read: 1462 / emailed: 0 / share: email
King Estate Mourns Loss
By Ilene Aleshire
of The Register-Guard, Eugene
Edward King Jr. - co-founder of King Estate Winery, avionics pioneer and a lifelong entrepreneur died Sunday, June 3, at home at the age of 90.
King was born on his family’s farm near Jetmore, Kan., on Aug. 8, 1921. His parents were Edward and Winifred King. He had a brother and three sisters, and attended a one-room schoolhouse, often on his horse, Ned.
He graduated from Hodgeman County Community High School and attended Dodge City Junior College before enrolling as an engineering student at Kansas State University.
In 1943, King graduated from Kansas State University with a degree in electrical engineering and worked for several companies during the next four to five years. One of those companies sold an electronics component called toroidal coils, made by winding copper wire by hand around a doughnut-shaped ceramic core.
King’s son, Ed King III, says his father “came up with a machine that would do the work cheaper, better and faster. [My father] told his employer, ‘I’ll cut you in on this machine if we can go into business together.’” The employer declined the offer.
Instead, King Jr. borrowed $10,000 from his in-laws and began building the coils in his garage and basement in the Kansas City suburb of Lenexa. This evolved into his first company, Communications Accessories Co., founded in 1948. He sold the company in 1955 to Collins Radio Corp., continuing to work there until 1959 when he started another company in his garage.
“He was a pilot, he knew the radios were mediocre, he’d always been a radio guy, and he loved radio communications,” King III said. “He began tinkering around until he had a radio he thought was better.” In 1959, King Radio was born, growing to an international company that, at its peak, employed thousands of people.
In 1985, King Jr. sold King Radio to Allied Signal/Bendix Aerospace for $40.50 a share, or a total of about $110 million. He and a family trust held about 54 percent of the King Radio shares, according to The New York Times. King retired and, among other activities, had a boat built in California, where he was exposed to the production of fine wines.
“By 1991, I think he was eager for another entrepreneurial project,” King III said. His father was then in his early 70s but, even though he had retired, “I think he really hadn’t retired his entrepreneurial instincts and was looking for another venture … adventure, and so was I.
“One step at a time, we walked ourselves into what became King Estate,” King III continued. “We started following the Oregon wine industry, understanding what was going on, creating a vision of what we thought the Oregon wine industry could become. We recognized that to become a national player in wine, Oregon wine needed to be consistent, needed to be high quality and needed to be priced reasonably.”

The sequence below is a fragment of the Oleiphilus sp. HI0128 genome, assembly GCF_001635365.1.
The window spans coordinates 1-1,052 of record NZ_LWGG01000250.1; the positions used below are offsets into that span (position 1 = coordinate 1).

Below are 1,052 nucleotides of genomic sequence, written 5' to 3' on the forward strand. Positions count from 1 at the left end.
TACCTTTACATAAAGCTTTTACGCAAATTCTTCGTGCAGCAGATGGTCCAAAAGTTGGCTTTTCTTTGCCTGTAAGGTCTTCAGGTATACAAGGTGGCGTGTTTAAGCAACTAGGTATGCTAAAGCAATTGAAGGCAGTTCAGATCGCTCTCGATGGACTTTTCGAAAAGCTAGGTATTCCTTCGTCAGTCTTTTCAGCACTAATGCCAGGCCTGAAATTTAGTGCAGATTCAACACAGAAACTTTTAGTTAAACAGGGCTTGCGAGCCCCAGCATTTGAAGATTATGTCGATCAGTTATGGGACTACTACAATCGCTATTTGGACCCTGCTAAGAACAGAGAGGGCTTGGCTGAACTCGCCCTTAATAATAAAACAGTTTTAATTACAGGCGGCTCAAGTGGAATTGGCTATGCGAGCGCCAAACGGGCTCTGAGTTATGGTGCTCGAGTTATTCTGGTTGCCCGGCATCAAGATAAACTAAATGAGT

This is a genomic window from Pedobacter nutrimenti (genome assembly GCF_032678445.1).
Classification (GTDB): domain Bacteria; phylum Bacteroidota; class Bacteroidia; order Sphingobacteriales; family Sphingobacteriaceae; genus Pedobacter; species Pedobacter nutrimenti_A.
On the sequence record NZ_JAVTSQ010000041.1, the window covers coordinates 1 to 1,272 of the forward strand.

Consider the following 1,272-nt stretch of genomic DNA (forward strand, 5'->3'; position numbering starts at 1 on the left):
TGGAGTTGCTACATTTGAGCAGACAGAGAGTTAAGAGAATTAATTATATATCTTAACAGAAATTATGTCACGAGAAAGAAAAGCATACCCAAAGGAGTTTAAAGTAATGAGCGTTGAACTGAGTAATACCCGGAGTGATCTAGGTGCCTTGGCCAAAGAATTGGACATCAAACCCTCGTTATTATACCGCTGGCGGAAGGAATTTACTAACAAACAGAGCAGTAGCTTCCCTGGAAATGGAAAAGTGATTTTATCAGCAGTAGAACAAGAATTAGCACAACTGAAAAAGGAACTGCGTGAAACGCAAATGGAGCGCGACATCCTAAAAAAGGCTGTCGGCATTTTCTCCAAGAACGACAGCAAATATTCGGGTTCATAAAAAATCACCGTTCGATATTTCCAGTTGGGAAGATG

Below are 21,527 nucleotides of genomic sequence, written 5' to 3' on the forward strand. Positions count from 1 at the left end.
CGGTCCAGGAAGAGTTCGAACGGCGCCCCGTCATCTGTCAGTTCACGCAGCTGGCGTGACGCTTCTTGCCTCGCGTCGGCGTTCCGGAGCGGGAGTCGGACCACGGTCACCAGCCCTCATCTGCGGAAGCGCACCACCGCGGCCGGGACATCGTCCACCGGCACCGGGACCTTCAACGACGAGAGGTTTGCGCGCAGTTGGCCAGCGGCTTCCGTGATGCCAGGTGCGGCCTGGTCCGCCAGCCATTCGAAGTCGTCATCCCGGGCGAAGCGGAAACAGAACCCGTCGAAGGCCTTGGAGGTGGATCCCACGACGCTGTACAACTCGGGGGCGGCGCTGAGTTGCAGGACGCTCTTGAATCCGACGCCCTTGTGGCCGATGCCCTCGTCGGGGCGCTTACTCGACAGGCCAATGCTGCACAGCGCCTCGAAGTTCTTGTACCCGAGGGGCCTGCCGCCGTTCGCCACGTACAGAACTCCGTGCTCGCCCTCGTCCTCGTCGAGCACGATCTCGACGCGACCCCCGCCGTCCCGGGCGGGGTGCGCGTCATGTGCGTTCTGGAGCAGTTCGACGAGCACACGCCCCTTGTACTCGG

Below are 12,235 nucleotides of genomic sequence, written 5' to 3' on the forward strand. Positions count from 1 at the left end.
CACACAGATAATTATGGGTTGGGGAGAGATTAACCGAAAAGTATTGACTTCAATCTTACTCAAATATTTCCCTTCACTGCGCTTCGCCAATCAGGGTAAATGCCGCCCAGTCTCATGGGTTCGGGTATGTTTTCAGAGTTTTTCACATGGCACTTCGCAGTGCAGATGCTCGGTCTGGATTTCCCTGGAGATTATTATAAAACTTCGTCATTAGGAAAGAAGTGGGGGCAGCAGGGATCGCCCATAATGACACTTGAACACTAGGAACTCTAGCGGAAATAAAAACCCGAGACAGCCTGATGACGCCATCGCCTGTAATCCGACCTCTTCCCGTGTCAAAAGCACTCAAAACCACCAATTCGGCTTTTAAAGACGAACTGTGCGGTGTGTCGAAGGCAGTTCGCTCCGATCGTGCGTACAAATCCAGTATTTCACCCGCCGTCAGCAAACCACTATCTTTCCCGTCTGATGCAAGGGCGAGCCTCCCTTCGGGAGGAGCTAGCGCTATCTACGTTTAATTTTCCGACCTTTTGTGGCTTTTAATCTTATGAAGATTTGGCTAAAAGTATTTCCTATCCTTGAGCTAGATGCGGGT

Using proceeds from the sale of King Radio as seed money, father and son, along with other family members, purchased about 600 acres between Eugene and Cottage Grove to begin growing grapes. King Jr. became chairman of the board of the new venture. He left the operational decisions to his son, while acting as a sounding board. It would become one of the state’s largest wineries.
King Jr.’s entrepreneurial spirit, including an acceptance of risk, was gleaned from his farming parents and has been passed down the generations and across business and industry lines, King III said.
“I think, really, in his finest moments, he was an engineer entrepreneur,” King III said. “I think that’s how he would maybe best like to be remembered. To me, his idea of an engineer is a person who is presented with a problem or a challenge and uses his know-how and the materials at hand to solve it.”
King Jr. is survived by his wife of 32 years, Carolyn G. King; two daughters, Shelley King Theis and Shannon Young; three sons, Ed King III, William King and Ronald Innes; multiple grandchildren; and a great-grandson. His first wife, Mary Jo McHargue King, a daughter, Ann Katherine King, and a grandson, Michael Lane Thomas, died previously.
From his high school class motto at Hodgeman County, Kan.: “Deeds, not words.” And so he lived his life.
Ilene Aleshire is a reporter for The Register-Guard in Eugene. Story courtesy of AP Exchange.